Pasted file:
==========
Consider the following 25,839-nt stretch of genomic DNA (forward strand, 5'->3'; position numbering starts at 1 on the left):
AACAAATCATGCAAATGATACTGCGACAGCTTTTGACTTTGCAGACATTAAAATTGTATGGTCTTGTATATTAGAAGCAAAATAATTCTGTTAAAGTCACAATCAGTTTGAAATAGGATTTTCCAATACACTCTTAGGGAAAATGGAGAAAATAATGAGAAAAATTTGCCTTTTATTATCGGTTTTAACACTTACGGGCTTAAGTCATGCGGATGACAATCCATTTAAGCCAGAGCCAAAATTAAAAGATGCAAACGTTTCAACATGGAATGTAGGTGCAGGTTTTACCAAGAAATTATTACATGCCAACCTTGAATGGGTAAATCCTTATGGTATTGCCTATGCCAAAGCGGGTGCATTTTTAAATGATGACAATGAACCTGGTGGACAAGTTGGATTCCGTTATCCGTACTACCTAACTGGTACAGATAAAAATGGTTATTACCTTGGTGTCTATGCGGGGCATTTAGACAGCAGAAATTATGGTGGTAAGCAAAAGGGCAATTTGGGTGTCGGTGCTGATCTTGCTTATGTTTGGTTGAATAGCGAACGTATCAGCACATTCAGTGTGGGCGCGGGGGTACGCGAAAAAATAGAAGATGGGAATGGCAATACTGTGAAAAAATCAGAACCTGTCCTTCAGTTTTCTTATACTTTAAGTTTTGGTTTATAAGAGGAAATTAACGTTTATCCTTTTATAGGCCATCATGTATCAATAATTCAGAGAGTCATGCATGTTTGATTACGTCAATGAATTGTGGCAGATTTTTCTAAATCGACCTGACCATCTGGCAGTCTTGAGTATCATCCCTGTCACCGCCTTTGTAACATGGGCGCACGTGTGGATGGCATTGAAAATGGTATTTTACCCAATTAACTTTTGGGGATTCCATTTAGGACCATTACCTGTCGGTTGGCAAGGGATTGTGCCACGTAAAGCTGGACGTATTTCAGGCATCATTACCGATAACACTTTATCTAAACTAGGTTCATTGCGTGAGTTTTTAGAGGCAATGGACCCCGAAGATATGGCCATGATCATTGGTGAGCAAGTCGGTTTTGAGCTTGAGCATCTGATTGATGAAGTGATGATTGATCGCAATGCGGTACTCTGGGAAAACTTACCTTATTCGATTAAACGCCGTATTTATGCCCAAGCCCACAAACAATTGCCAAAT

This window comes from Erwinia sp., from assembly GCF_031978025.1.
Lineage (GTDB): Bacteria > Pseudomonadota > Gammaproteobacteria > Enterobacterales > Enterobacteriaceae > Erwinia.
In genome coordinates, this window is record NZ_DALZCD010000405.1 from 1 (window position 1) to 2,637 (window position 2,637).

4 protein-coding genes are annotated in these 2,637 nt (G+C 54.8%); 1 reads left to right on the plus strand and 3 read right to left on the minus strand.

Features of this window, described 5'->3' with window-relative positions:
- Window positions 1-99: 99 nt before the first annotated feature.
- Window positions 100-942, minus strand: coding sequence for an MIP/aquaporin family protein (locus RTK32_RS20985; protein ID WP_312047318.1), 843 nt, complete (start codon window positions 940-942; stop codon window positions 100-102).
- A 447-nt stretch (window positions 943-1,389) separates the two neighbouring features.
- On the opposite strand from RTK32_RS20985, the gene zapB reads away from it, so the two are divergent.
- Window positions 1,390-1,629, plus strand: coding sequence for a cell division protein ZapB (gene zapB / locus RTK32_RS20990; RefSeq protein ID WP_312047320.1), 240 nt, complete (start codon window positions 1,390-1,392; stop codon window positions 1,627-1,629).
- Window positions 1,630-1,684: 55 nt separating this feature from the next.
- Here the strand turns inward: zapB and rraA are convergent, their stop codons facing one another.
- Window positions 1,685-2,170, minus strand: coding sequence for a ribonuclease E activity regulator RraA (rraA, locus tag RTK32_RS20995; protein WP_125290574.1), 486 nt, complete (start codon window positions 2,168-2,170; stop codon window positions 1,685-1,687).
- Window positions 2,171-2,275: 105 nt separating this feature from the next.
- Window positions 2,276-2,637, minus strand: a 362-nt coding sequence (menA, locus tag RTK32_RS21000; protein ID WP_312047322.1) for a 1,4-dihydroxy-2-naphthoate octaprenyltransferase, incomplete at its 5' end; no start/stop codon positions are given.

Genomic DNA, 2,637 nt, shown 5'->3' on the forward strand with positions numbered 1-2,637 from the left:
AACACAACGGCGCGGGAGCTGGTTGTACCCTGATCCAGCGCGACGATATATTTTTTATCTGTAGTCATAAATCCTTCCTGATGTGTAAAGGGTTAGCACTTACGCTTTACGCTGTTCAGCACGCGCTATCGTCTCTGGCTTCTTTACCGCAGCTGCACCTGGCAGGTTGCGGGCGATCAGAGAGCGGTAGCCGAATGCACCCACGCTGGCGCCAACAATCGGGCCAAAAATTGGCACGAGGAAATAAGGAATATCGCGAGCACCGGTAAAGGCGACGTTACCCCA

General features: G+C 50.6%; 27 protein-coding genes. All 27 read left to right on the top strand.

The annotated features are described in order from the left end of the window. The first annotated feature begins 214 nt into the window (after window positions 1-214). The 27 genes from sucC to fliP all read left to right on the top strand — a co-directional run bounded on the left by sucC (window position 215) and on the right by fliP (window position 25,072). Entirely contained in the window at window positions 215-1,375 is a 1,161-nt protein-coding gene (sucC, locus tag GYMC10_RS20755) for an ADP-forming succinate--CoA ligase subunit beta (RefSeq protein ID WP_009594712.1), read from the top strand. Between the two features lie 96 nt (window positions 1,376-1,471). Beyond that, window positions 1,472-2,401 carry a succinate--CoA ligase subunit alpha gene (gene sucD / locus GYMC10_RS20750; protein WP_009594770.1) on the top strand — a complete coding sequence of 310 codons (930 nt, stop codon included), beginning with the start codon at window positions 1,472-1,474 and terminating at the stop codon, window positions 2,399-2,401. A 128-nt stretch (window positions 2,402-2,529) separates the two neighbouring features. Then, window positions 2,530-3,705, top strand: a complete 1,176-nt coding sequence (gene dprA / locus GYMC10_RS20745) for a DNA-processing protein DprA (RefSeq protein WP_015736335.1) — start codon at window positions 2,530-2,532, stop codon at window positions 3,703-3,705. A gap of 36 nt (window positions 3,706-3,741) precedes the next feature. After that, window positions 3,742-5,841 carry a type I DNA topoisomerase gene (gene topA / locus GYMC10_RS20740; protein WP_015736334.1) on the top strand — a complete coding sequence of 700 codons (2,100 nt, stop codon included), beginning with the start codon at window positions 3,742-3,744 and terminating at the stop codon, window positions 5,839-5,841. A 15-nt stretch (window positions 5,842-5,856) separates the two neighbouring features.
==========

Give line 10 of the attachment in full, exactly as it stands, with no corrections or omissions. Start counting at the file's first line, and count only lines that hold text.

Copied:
- A 447-nt stretch (window positions 943-1,389) separates the two neighbouring features.